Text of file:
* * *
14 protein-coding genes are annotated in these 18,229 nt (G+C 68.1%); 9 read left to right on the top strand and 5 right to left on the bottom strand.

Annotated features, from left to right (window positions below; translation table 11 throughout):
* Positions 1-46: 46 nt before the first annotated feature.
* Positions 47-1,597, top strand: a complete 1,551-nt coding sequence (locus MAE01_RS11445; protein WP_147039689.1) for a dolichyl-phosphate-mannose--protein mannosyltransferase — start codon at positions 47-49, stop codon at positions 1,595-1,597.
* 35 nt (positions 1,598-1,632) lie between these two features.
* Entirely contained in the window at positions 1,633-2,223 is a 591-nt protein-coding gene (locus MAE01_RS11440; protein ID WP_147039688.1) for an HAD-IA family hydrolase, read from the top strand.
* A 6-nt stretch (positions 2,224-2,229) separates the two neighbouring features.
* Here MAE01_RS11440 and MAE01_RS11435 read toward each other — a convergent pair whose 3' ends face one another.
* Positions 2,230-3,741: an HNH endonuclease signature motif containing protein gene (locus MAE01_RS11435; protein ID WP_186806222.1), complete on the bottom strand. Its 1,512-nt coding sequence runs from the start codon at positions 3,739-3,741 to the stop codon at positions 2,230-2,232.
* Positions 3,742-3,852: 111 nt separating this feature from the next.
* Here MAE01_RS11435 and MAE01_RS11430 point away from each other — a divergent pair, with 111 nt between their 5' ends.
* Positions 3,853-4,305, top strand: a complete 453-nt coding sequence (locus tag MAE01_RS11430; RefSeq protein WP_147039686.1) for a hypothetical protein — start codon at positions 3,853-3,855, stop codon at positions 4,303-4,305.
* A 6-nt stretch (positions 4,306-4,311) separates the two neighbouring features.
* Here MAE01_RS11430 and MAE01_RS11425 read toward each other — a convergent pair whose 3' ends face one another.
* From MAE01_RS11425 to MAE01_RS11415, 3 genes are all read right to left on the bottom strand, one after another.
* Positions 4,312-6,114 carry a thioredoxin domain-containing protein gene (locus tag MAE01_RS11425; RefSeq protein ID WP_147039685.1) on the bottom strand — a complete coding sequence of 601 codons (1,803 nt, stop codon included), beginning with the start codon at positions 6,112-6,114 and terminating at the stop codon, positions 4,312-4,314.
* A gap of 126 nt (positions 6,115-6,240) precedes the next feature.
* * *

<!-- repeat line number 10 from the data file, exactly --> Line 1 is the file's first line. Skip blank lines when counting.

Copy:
* Positions 3,742-3,852: 111 nt separating this feature from the next.